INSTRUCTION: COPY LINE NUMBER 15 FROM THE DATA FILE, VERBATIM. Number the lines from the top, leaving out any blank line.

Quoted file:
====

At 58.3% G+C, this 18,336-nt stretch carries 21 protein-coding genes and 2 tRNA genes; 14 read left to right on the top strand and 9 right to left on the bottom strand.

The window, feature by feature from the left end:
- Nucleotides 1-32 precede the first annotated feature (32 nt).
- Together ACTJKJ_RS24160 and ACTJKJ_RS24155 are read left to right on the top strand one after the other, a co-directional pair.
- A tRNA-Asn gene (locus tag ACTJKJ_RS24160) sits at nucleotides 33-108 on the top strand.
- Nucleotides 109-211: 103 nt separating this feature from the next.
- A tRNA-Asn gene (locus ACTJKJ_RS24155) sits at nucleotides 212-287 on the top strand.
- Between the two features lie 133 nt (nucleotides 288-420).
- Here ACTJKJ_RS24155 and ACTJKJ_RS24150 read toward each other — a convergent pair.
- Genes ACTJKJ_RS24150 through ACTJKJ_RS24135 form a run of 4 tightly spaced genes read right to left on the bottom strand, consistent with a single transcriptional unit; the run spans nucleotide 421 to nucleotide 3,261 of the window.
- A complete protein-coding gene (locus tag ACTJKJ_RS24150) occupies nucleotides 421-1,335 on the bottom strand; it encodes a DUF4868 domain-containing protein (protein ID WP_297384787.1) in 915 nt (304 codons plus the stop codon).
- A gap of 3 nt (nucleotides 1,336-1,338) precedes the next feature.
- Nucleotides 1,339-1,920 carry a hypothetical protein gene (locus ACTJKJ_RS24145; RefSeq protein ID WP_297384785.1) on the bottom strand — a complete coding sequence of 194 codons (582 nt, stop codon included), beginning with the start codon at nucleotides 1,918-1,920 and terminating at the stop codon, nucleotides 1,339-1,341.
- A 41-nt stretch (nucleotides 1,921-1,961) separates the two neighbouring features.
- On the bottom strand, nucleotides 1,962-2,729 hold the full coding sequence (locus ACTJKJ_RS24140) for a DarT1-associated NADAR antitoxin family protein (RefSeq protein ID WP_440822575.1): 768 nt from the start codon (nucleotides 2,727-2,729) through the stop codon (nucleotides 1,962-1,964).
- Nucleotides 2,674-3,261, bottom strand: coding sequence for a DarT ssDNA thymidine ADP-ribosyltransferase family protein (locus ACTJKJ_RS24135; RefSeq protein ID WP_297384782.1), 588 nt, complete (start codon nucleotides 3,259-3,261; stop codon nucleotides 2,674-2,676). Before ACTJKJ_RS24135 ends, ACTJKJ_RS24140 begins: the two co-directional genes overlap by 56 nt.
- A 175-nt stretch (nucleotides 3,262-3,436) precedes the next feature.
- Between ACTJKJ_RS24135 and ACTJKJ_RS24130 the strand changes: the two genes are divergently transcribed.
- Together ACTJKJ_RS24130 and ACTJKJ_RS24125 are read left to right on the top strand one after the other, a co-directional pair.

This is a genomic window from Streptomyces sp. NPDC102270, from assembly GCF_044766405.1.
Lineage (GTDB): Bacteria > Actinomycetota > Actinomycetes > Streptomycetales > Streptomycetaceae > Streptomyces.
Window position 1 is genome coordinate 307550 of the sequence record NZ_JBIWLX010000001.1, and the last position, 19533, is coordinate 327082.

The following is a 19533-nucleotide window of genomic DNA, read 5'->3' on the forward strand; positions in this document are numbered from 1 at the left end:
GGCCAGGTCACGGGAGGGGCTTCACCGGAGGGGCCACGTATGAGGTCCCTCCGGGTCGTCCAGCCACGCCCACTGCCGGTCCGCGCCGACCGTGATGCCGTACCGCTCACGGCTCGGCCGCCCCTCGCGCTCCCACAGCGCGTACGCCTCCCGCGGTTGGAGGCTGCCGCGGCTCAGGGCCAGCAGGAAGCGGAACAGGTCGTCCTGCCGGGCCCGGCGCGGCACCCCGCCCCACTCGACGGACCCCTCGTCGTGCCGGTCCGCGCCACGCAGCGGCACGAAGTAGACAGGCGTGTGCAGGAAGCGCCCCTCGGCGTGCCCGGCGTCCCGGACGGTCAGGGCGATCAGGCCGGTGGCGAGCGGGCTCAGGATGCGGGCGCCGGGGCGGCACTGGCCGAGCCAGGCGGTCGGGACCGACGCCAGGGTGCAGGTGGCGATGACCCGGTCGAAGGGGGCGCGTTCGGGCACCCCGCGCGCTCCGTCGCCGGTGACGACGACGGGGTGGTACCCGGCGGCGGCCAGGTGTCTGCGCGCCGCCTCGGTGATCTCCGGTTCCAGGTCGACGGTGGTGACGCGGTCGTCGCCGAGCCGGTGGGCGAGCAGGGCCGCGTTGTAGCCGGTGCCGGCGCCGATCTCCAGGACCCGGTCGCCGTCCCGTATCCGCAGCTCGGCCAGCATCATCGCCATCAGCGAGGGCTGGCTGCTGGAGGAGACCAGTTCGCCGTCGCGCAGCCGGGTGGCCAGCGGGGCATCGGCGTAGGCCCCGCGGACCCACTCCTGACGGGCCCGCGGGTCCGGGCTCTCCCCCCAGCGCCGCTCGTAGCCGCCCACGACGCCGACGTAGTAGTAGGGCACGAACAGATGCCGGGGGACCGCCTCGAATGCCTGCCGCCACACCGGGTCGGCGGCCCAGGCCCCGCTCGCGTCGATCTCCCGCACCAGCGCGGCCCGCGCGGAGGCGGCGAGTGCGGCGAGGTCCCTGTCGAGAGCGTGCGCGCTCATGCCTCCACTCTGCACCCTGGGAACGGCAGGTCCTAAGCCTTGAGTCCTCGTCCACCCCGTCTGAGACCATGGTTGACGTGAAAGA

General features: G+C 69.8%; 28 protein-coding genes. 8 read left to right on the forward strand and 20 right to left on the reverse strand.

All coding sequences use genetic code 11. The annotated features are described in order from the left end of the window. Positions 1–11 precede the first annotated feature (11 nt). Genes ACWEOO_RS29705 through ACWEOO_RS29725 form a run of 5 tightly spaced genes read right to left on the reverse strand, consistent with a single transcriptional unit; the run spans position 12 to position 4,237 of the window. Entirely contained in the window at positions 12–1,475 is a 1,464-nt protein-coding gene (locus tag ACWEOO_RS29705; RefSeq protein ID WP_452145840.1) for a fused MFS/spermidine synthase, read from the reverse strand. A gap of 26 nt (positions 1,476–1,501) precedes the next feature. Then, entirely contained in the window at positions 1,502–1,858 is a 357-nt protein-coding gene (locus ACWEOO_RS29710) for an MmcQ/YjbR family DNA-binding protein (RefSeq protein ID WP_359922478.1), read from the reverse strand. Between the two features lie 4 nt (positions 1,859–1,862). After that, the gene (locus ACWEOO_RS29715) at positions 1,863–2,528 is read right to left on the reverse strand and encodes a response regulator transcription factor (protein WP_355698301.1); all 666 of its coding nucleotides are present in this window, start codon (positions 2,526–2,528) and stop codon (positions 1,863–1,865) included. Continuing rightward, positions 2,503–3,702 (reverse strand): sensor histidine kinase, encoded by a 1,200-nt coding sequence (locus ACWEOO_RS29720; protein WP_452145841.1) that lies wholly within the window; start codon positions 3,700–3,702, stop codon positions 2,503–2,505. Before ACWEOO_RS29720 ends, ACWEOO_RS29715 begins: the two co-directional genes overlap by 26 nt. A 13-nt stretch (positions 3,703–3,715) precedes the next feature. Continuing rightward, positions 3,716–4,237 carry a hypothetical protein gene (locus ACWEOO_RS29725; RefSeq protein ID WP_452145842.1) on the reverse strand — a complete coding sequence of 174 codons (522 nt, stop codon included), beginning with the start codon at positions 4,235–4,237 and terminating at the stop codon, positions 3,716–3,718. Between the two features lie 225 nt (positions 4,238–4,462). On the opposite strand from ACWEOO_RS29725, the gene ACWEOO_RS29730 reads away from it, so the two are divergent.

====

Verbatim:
- On the bottom strand, nucleotides 1,962-2,729 hold the full coding sequence (locus ACTJKJ_RS24140) for a DarT1-associated NADAR antitoxin family protein (RefSeq protein ID WP_440822575.1): 768 nt from the start codon (nucleotides 2,727-2,729) through the stop codon (nucleotides 1,962-1,964).